CO2 efflux rates from ant-free soils (mean = 1.3 µmol CO2 m-2 s-1) and from nests of the ground-nesting Mycoperus and Pheidole spp. were lower than those measured previously during the dry season at Caxiuanã (≈3 µmol CO2 m-2 s-1) , but efflux rates of both leaf-cutter ants (Atta sp.) and fire ants (Solenopsis sp.) were substantially higher than background (ant-free) levels. CO2 efflux from nests of the arboreal nesting Odontomachus species also were comparable to ant-free soils. Future work will include more extensive measurements of these and other ant species, adjacent ant-free soils, and large arboreal nests of Azteca species. Together, these data will help to improve estimates of soil CO2 fluxes from tropical forests.
 Huston, M. A., and S. Wolverton. 2009. The global distribution of net primary production: resolving the paradox. Ecological Monographs 79: 343-377.
 Peakin, G. J., and G. Josens. 1978. Respiration and energy flow. Pages 111-163 in M. V. Brian, editor. Production Ecology of Ants and Termites. Cambridge University Press.
 Jílková, V., T. Cajthaml, and J. Frouz. 2015. Respiration in wood ant (Formica aquilonia) nests as affected by altitudinal and seasonal changes in temperature. Soil Biology and Biochemistry 86: 50-57.
 Sotta, E. D., E. Veldkamp, B. R. Guimarães, R. K. Paixão, M. L. P. Ruivo, and S. S. Almeida. 2006. Landscape and climatic controls on spatial and temporal variation in soil CO2 efflux in an Eastern Amazonian rainforest, Caxiuanã, Brazil. Forest Ecology and Management 237: 57-64.
PP Systems would like to thank and acknowledge Aaron M. Ellison, (Harvard University, Harvard Forest, Petersham MA, USA) for providing the information contained in this application note.
If you would like to learn more about this exciting research, please contact PP Systems.
Follow Aaron M. Ellison: The unBalanced ecoLOGist
Figure. Estimates of CO2 efflux from ant nests at Caxiuanã and ant-free soils (“0 Control”). Box plots illustrate medians, quartiles, and upper and lower deciles; widths of the boxes are proportional to sample size, and points denote values of individual observations taken in the morning (red), mid-day (green), and afternoon (blue).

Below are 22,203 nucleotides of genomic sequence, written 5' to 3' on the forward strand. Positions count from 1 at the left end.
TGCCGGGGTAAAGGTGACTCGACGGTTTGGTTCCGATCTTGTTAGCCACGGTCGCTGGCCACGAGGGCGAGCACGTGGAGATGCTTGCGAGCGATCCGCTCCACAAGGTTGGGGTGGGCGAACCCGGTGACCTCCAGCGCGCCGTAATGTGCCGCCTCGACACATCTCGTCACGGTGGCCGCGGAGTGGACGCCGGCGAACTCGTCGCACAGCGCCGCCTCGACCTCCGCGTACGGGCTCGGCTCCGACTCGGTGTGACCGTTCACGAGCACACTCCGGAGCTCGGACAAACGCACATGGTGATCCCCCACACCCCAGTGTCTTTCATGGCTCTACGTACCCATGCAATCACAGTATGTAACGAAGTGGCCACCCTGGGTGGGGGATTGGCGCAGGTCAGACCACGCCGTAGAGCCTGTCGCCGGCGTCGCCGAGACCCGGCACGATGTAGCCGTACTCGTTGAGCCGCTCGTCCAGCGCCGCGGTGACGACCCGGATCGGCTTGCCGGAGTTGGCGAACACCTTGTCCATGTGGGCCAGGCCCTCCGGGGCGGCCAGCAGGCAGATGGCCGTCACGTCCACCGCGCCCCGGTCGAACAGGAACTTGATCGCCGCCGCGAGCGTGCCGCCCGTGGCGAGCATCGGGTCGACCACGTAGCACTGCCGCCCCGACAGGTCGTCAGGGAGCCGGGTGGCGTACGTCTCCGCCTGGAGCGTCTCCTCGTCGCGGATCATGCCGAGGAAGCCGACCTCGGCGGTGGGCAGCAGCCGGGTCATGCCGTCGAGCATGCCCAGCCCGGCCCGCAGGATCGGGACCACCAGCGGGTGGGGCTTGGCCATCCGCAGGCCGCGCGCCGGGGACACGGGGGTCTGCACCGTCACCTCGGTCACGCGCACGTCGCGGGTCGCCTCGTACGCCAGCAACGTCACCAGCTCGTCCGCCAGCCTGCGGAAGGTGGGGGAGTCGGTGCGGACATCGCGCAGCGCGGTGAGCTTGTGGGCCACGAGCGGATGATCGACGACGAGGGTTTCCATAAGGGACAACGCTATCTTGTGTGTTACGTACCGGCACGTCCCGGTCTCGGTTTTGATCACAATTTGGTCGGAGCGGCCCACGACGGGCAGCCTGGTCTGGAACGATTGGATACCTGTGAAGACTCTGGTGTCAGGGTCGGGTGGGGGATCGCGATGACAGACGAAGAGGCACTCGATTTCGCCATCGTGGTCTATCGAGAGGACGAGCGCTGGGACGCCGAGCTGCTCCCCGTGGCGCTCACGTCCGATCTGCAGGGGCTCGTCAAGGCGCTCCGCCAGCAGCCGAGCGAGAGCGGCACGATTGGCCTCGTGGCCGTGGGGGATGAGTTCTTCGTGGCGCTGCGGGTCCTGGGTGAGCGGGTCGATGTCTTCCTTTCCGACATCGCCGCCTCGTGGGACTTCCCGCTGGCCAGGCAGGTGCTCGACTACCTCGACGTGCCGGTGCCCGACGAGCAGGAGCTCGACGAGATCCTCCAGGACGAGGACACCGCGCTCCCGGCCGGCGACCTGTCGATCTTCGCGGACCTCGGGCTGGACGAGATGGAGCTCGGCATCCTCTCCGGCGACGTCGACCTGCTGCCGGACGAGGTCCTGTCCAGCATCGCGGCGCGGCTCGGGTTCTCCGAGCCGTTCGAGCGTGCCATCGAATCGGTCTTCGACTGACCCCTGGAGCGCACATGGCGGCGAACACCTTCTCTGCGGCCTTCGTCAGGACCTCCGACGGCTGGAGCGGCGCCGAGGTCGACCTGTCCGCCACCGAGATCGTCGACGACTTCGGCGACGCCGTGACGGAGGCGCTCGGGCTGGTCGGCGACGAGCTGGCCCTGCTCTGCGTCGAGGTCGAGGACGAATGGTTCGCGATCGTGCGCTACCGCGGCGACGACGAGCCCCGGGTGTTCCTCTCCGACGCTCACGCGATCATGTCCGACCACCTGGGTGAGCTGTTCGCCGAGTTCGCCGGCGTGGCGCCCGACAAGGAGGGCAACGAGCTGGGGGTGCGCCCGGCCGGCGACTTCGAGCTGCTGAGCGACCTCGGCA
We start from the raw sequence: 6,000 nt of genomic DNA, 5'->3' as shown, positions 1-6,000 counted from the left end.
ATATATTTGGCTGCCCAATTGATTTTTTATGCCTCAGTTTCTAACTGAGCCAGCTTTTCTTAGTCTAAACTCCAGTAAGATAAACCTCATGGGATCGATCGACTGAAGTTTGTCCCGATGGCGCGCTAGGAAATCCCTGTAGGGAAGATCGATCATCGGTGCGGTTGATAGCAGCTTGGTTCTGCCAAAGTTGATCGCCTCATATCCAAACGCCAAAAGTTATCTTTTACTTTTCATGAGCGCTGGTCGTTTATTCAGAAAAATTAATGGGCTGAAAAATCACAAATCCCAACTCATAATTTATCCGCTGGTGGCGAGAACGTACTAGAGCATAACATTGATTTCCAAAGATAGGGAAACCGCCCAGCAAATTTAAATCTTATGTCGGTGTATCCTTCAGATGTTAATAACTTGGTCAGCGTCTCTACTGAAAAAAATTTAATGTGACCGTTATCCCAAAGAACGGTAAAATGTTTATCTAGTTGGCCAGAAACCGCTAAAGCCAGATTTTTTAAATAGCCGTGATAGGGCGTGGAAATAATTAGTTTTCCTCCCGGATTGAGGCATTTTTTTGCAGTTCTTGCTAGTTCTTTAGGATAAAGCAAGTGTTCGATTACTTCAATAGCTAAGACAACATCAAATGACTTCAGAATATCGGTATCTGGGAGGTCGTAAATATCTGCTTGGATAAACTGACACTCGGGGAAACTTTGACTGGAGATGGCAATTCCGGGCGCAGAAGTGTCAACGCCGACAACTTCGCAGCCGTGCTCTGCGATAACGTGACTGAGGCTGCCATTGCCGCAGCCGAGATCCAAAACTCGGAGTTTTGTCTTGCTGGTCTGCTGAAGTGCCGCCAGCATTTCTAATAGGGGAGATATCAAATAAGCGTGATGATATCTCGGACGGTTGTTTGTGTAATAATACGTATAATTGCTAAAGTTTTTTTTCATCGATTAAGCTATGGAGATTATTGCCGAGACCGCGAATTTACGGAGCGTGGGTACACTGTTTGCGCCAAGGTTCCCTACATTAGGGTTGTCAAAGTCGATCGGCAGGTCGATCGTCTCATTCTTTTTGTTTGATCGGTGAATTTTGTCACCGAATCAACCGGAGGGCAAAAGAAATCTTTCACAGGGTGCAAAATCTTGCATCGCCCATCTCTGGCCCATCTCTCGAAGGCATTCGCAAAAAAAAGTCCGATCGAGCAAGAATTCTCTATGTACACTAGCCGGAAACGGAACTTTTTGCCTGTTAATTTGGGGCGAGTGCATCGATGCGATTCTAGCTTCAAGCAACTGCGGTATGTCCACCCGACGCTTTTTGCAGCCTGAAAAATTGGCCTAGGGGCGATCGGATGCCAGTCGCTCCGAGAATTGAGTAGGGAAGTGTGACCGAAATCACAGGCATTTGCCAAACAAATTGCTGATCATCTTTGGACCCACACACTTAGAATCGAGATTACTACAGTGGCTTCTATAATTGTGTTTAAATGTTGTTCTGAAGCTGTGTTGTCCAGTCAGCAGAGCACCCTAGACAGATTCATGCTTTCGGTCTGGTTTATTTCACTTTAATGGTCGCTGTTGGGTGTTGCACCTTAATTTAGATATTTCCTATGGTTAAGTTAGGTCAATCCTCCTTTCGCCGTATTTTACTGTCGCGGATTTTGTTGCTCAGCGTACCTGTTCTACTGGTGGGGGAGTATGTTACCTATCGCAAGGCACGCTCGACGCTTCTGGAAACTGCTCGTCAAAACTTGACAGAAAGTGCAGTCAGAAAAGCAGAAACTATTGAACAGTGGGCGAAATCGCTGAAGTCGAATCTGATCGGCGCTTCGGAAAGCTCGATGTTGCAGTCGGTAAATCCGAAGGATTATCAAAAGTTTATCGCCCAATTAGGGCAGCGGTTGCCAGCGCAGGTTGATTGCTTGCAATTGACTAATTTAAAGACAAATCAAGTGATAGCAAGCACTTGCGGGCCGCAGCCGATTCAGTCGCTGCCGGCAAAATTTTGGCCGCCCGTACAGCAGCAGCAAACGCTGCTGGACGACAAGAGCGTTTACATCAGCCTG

EGM-5 Portable CO2 Gas Analyzer and SRC-2 Soil Respiration Chamber on a Solenopsis nest at the Caxiuanã field station.
Custom collar on a Mycocepurus nest in the lab compound at the Caxiuanã field station.
Aaron Ellison (left) and Rogério Silva (right) measuring CO2 efflux from a Solenopsis nest at Caxiuanã.
Studying Volcanic Activity Using Drones and Sensors to Accurately and Precisely Predict Volcanic Explosive Eruptions
A team of research scientists from McGill University (Montreal, Quebec CANADA), Universidad de Costa Rica (San Jose, Costa Rica), and the Observatorio Vulcanológico y Sismológico de Costa Rica (Heredia, Costa Rica) are currently developing a series of drones and associated instrumentation to study Turrialba volcano in Costa Rica. This volcano has shown increasing activity during the last 20 years, and the volcano is currently in a state of heightened unrest as exemplified by recent explosive activity in May-August 2016. The eruptive activity has made the summit area inaccessible to normal gas monitoring activities, prompting development of new techniques to measure gas compositions. The team has been using two drones, a DJI Spreading Wings S1000 octocopter and a Turbo Ace Matrix-i quadcopter, to airlift a series of instruments to measure volcanic gases in the plume of the volcano.
These instruments comprise optical and electrochemical sensors to measure CO2 (SBA-5 CO2 Gas Analyzer – PP Systems), SO2, and H2S concentrations which are considered the most significant species to help forecast explosive eruptions and determine the relative proportions of magmatic and hydrothermal components in the volcanic gas. The integrated payloads weigh 1-2 kg, which can typically be flown by the drones in 10-20 minutes at altitudes of 2000-4000 meters. Our broader goals are to map gases in detail with the drones in order to make flux measurements.